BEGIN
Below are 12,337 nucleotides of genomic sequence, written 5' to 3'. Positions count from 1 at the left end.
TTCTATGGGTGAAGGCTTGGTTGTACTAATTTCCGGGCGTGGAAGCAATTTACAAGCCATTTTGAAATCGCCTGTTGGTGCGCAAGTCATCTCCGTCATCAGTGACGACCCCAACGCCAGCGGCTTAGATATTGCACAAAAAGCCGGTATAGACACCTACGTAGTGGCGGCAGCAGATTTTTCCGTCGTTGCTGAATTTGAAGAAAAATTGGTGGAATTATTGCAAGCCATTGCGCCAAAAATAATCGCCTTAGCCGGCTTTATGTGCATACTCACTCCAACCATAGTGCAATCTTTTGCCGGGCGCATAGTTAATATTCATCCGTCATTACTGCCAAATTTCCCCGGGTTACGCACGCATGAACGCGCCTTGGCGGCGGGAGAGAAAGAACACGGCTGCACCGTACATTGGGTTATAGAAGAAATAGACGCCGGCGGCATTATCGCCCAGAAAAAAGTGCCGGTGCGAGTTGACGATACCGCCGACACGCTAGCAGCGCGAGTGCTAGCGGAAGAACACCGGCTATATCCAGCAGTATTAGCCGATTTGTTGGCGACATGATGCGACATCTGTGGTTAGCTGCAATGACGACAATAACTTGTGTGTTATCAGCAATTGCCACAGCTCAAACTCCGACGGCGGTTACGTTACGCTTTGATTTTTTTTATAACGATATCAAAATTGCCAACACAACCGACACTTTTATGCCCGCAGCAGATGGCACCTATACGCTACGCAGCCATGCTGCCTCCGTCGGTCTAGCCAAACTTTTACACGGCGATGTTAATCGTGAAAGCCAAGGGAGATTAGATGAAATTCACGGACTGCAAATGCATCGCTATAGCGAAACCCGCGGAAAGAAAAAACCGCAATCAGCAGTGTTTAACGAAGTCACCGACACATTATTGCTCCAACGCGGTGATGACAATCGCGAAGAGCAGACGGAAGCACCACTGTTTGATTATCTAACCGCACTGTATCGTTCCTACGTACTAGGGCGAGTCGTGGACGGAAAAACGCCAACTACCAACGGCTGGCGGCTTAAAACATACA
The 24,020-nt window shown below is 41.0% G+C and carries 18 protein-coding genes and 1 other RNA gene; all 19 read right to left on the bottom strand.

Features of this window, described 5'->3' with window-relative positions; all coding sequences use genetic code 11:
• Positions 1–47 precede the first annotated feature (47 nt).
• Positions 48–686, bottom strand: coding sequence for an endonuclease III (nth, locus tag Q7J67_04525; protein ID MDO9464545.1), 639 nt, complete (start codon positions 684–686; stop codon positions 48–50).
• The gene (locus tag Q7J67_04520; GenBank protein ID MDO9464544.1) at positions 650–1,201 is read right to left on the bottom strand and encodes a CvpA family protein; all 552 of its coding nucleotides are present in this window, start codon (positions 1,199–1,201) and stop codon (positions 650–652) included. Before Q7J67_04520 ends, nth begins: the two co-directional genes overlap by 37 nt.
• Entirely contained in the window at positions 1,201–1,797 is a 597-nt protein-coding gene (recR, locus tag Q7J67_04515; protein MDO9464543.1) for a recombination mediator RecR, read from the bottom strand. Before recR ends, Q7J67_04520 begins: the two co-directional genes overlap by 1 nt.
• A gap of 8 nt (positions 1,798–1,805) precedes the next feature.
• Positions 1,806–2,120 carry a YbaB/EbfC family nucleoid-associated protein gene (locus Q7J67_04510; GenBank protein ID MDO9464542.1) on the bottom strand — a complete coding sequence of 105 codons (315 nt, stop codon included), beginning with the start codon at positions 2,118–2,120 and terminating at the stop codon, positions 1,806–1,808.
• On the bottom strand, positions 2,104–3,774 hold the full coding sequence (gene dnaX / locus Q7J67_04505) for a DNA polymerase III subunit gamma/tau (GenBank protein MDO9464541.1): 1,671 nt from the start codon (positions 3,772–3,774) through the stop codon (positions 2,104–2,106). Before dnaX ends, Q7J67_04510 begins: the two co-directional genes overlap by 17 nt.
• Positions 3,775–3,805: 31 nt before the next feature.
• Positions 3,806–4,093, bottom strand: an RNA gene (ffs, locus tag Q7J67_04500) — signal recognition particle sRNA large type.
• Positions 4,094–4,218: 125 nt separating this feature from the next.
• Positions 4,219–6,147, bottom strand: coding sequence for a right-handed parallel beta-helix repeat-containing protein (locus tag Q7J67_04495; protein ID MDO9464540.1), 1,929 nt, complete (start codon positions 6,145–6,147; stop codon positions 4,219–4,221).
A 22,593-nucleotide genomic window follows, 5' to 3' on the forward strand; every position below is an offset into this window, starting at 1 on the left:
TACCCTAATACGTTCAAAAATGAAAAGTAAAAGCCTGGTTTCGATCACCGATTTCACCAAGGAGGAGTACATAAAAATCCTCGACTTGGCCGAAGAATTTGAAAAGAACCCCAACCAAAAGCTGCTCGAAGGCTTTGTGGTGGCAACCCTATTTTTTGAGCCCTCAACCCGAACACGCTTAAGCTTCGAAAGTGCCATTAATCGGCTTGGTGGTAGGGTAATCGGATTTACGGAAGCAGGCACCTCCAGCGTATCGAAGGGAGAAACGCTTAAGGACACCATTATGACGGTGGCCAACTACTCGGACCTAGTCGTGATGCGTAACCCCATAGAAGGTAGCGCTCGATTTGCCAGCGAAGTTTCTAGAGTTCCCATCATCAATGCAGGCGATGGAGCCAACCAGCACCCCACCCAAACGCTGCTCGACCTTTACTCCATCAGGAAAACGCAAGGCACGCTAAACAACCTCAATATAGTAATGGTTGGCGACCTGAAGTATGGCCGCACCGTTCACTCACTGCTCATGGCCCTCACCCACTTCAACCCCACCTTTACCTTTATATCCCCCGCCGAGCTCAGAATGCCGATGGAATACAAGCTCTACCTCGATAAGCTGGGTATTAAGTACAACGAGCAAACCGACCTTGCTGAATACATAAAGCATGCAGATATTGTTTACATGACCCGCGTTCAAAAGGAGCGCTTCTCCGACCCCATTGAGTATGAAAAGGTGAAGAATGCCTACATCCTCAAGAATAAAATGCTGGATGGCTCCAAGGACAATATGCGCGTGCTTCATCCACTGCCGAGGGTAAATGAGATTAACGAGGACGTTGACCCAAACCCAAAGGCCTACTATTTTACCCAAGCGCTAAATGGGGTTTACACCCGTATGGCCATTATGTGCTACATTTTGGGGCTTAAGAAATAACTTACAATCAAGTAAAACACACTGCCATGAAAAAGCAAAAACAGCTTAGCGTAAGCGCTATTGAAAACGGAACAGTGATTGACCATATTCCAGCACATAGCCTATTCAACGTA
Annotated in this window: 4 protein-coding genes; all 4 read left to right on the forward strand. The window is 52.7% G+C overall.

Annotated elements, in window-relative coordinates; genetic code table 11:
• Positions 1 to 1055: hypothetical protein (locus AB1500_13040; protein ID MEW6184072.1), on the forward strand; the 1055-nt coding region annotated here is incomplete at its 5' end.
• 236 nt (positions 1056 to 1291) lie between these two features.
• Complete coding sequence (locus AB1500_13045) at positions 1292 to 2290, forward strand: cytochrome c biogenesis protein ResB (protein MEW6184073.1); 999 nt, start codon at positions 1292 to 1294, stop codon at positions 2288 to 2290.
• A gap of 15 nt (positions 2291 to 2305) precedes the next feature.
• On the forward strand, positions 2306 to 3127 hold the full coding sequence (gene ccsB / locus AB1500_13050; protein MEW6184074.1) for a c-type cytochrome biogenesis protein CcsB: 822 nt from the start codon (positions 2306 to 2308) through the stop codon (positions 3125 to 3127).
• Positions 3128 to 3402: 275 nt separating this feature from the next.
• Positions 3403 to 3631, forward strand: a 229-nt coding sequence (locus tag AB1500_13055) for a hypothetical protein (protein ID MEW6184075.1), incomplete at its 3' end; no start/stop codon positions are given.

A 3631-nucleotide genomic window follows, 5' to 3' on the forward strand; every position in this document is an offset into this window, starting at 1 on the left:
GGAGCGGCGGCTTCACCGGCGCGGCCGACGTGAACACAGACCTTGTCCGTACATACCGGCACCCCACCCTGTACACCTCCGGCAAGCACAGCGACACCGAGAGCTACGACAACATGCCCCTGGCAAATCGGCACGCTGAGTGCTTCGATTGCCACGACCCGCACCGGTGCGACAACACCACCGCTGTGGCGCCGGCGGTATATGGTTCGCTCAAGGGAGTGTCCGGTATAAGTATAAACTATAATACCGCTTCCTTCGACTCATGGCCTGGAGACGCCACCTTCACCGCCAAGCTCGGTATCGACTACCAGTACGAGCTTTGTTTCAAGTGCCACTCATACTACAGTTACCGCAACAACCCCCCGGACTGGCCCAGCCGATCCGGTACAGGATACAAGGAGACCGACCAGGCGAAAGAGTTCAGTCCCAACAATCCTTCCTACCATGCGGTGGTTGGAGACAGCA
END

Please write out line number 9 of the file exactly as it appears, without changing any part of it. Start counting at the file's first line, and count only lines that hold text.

• A gap of 8 nt (positions 1,798–1,805) precedes the next feature.